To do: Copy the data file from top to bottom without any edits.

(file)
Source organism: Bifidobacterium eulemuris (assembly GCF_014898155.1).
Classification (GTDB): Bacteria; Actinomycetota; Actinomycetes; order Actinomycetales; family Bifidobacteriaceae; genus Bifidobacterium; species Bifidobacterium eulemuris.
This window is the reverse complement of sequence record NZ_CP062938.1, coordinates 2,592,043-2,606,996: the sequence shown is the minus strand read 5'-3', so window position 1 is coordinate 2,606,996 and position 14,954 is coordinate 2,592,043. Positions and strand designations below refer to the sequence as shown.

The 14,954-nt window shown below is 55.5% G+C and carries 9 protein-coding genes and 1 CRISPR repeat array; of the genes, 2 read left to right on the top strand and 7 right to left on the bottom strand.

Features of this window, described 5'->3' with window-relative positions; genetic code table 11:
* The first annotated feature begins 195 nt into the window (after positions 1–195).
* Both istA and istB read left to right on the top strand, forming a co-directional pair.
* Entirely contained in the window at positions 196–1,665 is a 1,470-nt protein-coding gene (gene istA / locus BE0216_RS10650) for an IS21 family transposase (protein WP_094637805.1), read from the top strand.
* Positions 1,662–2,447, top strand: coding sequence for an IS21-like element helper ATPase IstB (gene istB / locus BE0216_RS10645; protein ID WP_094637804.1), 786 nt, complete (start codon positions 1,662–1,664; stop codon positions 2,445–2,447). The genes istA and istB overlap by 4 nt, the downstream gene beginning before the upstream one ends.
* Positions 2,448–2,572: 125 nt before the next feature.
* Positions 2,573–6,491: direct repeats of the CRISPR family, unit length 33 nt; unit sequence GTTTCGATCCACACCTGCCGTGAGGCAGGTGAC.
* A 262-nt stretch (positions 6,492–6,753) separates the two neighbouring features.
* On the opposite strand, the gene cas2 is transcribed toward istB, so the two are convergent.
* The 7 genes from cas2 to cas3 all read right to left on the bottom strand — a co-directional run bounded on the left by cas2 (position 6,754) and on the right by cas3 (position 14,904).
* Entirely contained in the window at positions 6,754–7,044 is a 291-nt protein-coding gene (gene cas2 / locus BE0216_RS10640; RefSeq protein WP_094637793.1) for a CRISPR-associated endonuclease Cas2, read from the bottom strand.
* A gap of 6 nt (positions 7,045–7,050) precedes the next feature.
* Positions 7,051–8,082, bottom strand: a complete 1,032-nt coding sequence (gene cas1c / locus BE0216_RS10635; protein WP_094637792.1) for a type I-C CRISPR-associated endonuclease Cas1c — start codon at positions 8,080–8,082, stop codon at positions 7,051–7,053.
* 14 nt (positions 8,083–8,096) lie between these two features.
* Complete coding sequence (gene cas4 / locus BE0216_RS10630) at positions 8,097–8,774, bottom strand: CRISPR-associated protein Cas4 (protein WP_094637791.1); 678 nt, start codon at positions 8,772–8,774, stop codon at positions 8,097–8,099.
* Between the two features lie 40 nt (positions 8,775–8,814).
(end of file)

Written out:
Source organism: Bifidobacterium eulemuris (assembly GCF_014898155.1).
Classification (GTDB): Bacteria; Actinomycetota; Actinomycetes; order Actinomycetales; family Bifidobacteriaceae; genus Bifidobacterium; species Bifidobacterium eulemuris.
This window is the reverse complement of sequence record NZ_CP062938.1, coordinates 2,592,043-2,606,996: the sequence shown is the minus strand read 5'-3', so window position 1 is coordinate 2,606,996 and position 14,954 is coordinate 2,592,043. Positions and strand designations below refer to the sequence as shown.

The 14,954-nt window shown below is 55.5% G+C and carries 9 protein-coding genes and 1 CRISPR repeat array; of the genes, 2 read left to right on the top strand and 7 right to left on the bottom strand.

Features of this window, described 5'->3' with window-relative positions; genetic code table 11:
* The first annotated feature begins 195 nt into the window (after positions 1–195).
* Both istA and istB read left to right on the top strand, forming a co-directional pair.
* Entirely contained in the window at positions 196–1,665 is a 1,470-nt protein-coding gene (gene istA / locus BE0216_RS10650) for an IS21 family transposase (protein WP_094637805.1), read from the top strand.
* Positions 1,662–2,447, top strand: coding sequence for an IS21-like element helper ATPase IstB (gene istB / locus BE0216_RS10645; protein ID WP_094637804.1), 786 nt, complete (start codon positions 1,662–1,664; stop codon positions 2,445–2,447). The genes istA and istB overlap by 4 nt, the downstream gene beginning before the upstream one ends.
* Positions 2,448–2,572: 125 nt before the next feature.
* Positions 2,573–6,491: direct repeats of the CRISPR family, unit length 33 nt; unit sequence GTTTCGATCCACACCTGCCGTGAGGCAGGTGAC.
* A 262-nt stretch (positions 6,492–6,753) separates the two neighbouring features.
* On the opposite strand, the gene cas2 is transcribed toward istB, so the two are convergent.
* The 7 genes from cas2 to cas3 all read right to left on the bottom strand — a co-directional run bounded on the left by cas2 (position 6,754) and on the right by cas3 (position 14,904).
* Entirely contained in the window at positions 6,754–7,044 is a 291-nt protein-coding gene (gene cas2 / locus BE0216_RS10640; RefSeq protein WP_094637793.1) for a CRISPR-associated endonuclease Cas2, read from the bottom strand.
* A gap of 6 nt (positions 7,045–7,050) precedes the next feature.
* Positions 7,051–8,082, bottom strand: a complete 1,032-nt coding sequence (gene cas1c / locus BE0216_RS10635; protein WP_094637792.1) for a type I-C CRISPR-associated endonuclease Cas1c — start codon at positions 8,080–8,082, stop codon at positions 7,051–7,053.
* 14 nt (positions 8,083–8,096) lie between these two features.
* Complete coding sequence (gene cas4 / locus BE0216_RS10630) at positions 8,097–8,774, bottom strand: CRISPR-associated protein Cas4 (protein WP_094637791.1); 678 nt, start codon at positions 8,772–8,774, stop codon at positions 8,097–8,099.
* Between the two features lie 40 nt (positions 8,775–8,814).